Q We've recently had our driveway concreted by a building contractor, while they were smoothing off the concrete, rain began to fall and it rained for several minutes, we covered what we could but the concrete still got wet. The contractor were able to finish (floating and edging), but I am really concerned as to how does rain affect freshly poured concrete and will it cause problems to the driveway in the future? T Holmes, St. Patricks
A Rainfall during placement of concrete flatwork can present challenges to achieving a quality concrete, potential outcomes range from no damage to a weakened nondurable surface, only time will tell at which end of the range your situation will fall.
Best case and worst case scenario follow: Best case: The concrete is protected as much as possible from the falling rain. After the rain has stopped, the water that has fallen on the surface is allowed to evaporate just as bleed water from the original concrete mixture must be allowed to evaporate prior to proceeding with finishing operations. To substantially change the water-cement ratio of the concrete at the surface of the slab, energy must be added to the system, typically in the form of towelling passes with excess water on the concrete surface. If the water is allowed to evaporate, the water-cement ratio remains reasonably low, and since the ratio governs the strength of the concrete there is no substantial damage to the finished surface.
In extreme cases it is not uncommon to physically remove excess water from the slab surface by dragging a garden hose or a broom across the concrete surface to lower the volume of water that must evaporate. With proper timing and process, the durability of the concrete is not affected.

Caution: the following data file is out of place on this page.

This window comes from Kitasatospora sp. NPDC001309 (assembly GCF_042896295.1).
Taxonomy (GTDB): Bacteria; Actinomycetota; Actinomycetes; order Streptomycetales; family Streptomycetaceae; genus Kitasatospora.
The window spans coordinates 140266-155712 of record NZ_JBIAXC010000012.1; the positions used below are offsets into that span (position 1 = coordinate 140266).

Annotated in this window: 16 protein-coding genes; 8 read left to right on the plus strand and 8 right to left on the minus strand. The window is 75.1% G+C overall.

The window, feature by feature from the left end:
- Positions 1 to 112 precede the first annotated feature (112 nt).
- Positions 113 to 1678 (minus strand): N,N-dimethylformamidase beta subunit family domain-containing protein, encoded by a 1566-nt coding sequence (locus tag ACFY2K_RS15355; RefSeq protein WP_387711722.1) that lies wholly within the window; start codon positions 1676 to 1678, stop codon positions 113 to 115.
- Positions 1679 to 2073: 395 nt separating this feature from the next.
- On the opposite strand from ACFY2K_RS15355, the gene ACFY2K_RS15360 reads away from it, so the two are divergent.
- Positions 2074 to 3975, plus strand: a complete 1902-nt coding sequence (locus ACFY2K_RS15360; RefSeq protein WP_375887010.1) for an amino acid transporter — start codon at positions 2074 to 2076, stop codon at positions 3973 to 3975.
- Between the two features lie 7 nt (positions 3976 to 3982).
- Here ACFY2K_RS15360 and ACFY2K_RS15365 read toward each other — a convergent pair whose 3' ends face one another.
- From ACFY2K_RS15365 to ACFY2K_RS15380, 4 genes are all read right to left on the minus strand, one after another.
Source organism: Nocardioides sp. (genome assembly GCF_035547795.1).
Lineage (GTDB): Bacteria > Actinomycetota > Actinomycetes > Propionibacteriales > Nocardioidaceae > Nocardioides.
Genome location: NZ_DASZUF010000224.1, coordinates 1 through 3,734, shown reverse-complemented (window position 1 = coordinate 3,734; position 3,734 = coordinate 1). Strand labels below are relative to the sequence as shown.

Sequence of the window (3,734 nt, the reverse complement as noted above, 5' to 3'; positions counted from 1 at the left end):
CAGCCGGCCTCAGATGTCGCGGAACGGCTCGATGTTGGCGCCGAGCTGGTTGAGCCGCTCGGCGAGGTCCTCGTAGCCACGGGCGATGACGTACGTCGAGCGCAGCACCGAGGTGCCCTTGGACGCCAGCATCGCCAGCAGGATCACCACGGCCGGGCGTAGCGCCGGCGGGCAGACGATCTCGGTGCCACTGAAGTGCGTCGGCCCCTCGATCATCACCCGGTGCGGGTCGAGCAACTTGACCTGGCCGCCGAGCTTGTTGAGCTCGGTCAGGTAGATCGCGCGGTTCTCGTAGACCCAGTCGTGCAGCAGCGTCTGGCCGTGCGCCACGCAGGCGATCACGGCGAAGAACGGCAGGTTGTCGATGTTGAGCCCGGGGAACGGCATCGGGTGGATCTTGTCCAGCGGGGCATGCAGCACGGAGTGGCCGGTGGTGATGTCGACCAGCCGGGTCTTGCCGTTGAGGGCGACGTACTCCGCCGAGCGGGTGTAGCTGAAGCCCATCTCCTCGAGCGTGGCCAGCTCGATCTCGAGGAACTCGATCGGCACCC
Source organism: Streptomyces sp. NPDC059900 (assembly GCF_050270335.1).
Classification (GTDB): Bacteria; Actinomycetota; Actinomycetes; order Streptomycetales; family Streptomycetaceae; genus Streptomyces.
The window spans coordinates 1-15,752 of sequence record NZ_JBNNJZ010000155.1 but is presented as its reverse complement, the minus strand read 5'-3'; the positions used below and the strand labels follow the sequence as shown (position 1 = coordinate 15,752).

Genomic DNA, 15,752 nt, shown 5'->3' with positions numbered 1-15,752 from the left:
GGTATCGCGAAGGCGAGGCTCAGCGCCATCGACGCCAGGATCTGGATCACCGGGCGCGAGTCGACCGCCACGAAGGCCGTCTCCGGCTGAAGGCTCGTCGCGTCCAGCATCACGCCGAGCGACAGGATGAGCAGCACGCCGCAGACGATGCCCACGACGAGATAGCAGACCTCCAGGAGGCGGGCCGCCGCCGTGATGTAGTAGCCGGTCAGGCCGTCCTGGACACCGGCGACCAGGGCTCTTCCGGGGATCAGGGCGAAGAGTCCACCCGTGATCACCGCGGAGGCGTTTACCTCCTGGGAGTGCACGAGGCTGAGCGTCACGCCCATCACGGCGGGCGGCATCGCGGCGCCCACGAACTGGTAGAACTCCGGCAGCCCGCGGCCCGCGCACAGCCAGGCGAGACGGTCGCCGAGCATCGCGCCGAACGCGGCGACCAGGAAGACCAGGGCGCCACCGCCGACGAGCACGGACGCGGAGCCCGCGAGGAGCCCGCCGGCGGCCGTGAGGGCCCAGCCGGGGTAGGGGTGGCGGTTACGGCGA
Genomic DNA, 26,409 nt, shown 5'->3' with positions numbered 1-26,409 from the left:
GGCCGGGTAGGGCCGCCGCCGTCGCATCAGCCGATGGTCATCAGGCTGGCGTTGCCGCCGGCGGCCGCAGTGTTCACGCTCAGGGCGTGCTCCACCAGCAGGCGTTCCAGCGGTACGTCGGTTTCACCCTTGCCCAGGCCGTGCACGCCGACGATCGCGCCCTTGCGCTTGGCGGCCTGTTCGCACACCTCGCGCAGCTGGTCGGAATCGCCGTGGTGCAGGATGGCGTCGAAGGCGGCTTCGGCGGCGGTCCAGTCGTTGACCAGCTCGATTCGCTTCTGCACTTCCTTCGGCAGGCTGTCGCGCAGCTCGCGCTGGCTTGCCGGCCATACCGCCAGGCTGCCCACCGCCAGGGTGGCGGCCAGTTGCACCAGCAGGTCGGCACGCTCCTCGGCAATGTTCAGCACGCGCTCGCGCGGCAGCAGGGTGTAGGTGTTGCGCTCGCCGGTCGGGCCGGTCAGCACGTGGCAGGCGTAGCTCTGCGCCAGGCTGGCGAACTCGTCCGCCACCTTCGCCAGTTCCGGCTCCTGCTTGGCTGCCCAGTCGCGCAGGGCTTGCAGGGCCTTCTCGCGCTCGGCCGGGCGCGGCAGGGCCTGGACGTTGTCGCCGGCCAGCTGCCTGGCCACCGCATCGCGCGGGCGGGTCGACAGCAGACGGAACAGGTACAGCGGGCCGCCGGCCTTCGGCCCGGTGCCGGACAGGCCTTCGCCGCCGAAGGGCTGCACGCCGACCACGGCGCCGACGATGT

Worst case: the concrete is not protected from the rain; the water is not allowed to evaporate from the slab surface; and multiple passes of the floats and trowels used to finish the surface are made with the surface moisture in place. The energy supplied by the finishing operations mixes the excess water into the slab surface creating a high water-cement ratio in the near surface of the concrete reducing its strength and thus its durability.
The damage to the concrete surface is readily apparent since the texture of the surface is easily damaged or removed after the initial curing period. (Driveway is dusty after 14 days of curing there is likely to be a problem with the concrete.) If the surface strength is only slightly affected, the long term durability of the concrete may be reduced, however, the concrete strength and durability below the surface would not be affected.